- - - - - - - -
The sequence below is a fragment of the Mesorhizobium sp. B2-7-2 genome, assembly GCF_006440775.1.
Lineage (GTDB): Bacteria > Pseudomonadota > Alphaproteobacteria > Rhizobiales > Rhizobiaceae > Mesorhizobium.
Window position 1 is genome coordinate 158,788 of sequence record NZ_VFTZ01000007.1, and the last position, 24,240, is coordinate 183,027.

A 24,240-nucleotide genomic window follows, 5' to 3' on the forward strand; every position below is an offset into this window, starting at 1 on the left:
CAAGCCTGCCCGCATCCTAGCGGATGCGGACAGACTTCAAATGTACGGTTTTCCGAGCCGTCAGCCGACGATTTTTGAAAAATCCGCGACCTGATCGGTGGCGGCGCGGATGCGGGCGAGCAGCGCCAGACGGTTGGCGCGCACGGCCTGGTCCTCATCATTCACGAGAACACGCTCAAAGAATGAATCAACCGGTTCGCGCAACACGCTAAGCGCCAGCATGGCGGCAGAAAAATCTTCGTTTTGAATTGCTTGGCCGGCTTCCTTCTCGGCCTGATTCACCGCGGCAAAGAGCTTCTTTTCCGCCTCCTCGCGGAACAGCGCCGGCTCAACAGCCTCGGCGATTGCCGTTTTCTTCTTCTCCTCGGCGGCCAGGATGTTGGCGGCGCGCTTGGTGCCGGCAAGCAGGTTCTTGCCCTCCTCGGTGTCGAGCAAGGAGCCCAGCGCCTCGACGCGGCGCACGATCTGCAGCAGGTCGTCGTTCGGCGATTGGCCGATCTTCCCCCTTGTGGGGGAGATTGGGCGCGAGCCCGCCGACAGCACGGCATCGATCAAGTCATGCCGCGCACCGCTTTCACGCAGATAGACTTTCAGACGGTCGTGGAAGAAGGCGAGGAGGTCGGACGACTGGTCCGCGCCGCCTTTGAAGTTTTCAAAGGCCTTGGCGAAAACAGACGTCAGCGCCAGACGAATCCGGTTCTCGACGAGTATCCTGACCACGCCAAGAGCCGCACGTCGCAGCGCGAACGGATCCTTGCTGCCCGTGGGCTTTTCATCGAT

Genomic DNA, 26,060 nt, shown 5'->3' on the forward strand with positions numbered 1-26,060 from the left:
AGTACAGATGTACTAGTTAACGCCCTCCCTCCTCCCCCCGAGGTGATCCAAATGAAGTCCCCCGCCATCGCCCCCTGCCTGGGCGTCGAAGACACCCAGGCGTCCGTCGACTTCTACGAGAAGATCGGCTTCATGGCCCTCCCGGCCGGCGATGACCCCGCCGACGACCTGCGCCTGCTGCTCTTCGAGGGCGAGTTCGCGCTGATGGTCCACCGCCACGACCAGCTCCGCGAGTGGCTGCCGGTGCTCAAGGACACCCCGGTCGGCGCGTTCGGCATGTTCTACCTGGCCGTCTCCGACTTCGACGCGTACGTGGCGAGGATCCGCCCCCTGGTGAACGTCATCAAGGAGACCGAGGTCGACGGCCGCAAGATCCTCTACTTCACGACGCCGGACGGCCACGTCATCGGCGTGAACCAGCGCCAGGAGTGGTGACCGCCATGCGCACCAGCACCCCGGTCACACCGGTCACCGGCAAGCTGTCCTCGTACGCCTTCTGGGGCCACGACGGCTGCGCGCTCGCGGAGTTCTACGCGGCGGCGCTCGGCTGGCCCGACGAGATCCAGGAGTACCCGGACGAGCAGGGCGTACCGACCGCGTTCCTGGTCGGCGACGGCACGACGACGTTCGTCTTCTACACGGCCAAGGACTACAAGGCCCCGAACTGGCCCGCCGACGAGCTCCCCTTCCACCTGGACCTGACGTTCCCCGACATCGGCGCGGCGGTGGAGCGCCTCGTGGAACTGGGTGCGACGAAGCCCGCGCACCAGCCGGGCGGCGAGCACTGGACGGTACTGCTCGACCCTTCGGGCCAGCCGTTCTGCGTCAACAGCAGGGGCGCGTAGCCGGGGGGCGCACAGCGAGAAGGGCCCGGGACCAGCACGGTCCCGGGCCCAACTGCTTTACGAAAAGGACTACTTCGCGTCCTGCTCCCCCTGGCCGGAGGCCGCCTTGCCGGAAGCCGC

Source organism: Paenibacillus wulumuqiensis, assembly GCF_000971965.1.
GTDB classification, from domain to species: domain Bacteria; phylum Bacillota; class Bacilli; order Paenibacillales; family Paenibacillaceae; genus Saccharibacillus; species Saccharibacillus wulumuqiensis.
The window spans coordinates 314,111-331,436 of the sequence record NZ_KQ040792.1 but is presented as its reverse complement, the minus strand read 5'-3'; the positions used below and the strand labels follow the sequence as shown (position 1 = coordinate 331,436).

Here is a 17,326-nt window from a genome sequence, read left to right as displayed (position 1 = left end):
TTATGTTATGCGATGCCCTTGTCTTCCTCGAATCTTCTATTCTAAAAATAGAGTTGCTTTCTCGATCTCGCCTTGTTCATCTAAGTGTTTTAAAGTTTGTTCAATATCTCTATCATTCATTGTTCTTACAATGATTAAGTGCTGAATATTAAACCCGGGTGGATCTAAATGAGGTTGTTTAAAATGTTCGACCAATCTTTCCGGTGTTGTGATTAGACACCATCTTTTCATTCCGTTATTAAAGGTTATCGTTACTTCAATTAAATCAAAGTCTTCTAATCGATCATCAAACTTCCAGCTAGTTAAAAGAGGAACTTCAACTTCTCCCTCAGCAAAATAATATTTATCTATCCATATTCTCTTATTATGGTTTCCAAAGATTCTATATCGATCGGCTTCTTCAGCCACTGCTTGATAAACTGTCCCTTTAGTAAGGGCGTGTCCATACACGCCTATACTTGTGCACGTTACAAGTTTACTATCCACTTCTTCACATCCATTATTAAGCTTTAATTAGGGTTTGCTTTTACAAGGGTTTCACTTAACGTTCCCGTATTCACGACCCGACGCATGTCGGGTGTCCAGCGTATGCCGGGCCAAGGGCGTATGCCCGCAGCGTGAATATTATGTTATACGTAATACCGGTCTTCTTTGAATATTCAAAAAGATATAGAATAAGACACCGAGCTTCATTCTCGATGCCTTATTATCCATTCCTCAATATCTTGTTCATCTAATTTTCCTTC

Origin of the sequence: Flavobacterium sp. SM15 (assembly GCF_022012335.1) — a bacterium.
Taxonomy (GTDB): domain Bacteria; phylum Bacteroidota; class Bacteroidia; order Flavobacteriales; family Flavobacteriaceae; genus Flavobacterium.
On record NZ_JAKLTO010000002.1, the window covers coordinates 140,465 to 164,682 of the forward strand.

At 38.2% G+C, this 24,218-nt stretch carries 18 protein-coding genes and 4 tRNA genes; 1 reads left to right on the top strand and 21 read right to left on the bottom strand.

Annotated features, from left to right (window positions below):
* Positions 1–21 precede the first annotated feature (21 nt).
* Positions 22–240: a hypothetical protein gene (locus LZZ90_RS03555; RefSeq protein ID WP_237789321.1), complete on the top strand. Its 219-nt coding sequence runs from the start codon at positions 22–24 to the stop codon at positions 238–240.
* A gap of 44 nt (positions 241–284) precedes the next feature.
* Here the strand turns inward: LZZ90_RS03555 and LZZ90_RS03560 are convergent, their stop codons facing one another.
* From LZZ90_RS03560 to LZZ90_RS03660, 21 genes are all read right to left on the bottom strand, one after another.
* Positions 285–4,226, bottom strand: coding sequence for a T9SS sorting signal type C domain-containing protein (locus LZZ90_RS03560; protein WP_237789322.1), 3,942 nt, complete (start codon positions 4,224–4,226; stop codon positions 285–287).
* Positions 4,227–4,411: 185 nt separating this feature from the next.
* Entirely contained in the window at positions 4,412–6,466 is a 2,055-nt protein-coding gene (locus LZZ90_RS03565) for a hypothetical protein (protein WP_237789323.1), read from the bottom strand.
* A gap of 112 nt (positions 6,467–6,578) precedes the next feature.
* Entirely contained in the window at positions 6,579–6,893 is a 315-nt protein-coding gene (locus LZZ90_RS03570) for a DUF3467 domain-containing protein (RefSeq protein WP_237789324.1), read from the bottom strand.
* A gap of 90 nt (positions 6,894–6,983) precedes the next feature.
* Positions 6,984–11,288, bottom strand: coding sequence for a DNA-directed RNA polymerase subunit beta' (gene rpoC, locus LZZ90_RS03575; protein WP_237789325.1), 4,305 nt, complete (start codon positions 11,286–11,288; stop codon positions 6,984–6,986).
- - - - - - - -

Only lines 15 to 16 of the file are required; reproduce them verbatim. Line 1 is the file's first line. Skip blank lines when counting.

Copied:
On record NZ_JAKLTO010000002.1, the window covers coordinates 140,465 to 164,682 of the forward strand.

At 38.2% G+C, this 24,218-nt stretch carries 18 protein-coding genes and 4 tRNA genes; 1 reads left to right on the top strand and 21 read right to left on the bottom strand.